Category Archives: General Sociology

Bourdieu, Legitimacy and Photography

I can’t resist another brief word on Bourdieu and photography. His Photography: A Middle-brow Art concentrates mainly on those who take photographs, according to what social and psychological patterns, with what predictability, and why. But he pauses to consider how photography – that is, French photography in the early 1960s – fares in the extant… Read More »

Disraeli’s ‘Two Nations’

I hadn’t realized that Disraeli was an accomplished novelist prior to entering parliament. Born in 1804, he didn’t go to university, instead benefiting from his father’s extensive library. He spent some time in a lawyer’s office but found neither career nor refuge there, turning instead to writing. Vivian Grey was written when he was 22 and won him a… Read More »

Sociology and Photography

I have long had an interest in photography and in its potential as a tool of sociological research. I have in mind in particular ‘deploying’ photos on cafe and bar society. Having found my copy of Bourdieu’s Photography: A Middle-brow Art amidst piles of tomes in my home study, my enthusiasm has again come to… Read More »

Assessing the ‘Social Value’ of Occupations

When reading Owen Jones’ Chavs a while back I made a mental note of a reference he made to an attempt to assess the ‘value to society’ of a range of different occupations. Belatedly I’ve followed up. The reference was to a document produced in 2009 by the New Economics Foundation (NEF). In this blog… Read More »

Bourdieu and the Structuring of Agency

I have long been of the view that theorists and theories overlap and that being overly faithful to any particular ones can constrain and even lead one astray (this notwithstanding the regular use I have made of the likes of Habermas, Bhaskar and Archer). What each theorist must do is: (a) come to terms with,… Read More »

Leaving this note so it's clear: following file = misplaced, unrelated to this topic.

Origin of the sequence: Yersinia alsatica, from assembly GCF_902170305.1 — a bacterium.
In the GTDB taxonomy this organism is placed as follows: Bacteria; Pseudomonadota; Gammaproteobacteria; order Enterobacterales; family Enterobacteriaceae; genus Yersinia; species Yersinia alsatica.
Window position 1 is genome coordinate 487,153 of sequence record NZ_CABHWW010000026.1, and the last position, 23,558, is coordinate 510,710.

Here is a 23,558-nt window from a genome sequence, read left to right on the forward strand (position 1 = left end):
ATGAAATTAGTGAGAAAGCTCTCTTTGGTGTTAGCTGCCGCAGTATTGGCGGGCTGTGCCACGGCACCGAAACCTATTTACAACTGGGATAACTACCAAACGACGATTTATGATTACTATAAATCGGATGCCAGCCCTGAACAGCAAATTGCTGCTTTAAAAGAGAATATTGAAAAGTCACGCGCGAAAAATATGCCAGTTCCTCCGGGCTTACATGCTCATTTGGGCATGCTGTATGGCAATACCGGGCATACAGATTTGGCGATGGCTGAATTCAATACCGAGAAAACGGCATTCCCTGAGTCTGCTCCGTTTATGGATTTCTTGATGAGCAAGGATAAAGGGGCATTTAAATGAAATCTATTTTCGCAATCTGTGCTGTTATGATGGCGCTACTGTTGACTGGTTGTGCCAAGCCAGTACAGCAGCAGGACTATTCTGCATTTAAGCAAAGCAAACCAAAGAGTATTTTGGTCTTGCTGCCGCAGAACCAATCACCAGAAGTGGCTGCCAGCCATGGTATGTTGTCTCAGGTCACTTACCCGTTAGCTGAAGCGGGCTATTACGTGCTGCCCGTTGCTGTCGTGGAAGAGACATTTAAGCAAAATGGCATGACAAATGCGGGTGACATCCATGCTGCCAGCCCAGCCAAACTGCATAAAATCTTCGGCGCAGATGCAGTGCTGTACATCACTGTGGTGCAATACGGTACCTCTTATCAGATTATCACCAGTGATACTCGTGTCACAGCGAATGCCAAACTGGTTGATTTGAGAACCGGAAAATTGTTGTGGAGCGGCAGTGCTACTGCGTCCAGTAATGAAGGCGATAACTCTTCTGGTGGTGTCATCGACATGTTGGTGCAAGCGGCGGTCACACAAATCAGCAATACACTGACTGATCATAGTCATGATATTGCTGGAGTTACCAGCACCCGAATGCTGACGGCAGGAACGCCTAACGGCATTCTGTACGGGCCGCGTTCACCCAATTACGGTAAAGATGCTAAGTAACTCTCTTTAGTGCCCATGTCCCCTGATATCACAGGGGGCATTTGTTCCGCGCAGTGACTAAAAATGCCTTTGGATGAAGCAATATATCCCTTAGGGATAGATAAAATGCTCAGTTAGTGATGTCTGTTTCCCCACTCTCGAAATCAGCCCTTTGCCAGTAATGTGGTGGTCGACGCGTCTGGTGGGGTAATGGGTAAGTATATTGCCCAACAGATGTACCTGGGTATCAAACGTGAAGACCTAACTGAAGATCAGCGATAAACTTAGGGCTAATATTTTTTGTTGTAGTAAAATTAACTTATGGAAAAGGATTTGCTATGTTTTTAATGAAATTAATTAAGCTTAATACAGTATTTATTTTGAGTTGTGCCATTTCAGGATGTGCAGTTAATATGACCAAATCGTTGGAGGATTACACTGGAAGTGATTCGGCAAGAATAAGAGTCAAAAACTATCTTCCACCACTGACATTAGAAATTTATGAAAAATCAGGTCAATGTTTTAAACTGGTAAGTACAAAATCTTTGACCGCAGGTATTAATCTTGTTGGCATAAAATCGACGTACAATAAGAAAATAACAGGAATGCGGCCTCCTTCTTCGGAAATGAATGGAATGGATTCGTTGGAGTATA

Bourdieu in Paris: Universities and a ‘Habitus of Compliance’

There are few more amenable groups to belong to than those run by my Norwegian friends and colleagues, and few more attractive places to meet than the student quarter in Paris. My brief was open but I chose to talk about the potential for a macro- through meso- to micro-sociological analysis of the deleterious changes… Read More »

Badiou on the World’s Destitute

In his latest offering, Our Wound is not so Recent, Badiou rightly insists that there is a salient, explanatory history to ‘terrorist attacks’ such as that in Paris on 13 November 2015. He writes: ‘… there are some fundamental figures that everyone should know, that everyone should have at hand, figures that underlie what we… Read More »

Facing up to Obstacles to Social Mobility

This is (most of) the concluding paragraph of Geoff Payne’s The New Social Mobility, and it warrants drawing to people’s attention: The problem is that policies that would work quickly and powerfully are politically unpalatable. Resistance to reforms aiming to improve gender equality in pay and employment, especially in the higher reaches of companies, provides… Read More »

Twitter, Blogs: 200th Blog. What!

As I approached retirement, my daughter Rebecca suggested I give thought to tweeting and blogging. I did, and they seemed infinitely better options than growing and entering shapely vegetables in the village show. My first blog, actually a year in advance of my leaving UCL, was on 30th October 2012. It was on what was… Read More »

Sociology and Stigma: An Overview

This is a revised version of an item written for Bill Cockerham’s Encyclopaedia of Medical Sociology a while back. Stigma, I noted somewhat uncontroversially, denotes the presence of an attribute that discredits its possessor. Since it is evident such attributes have varied by time and place, it is apparent that stigma and stigmatization necessarily involve… Read More »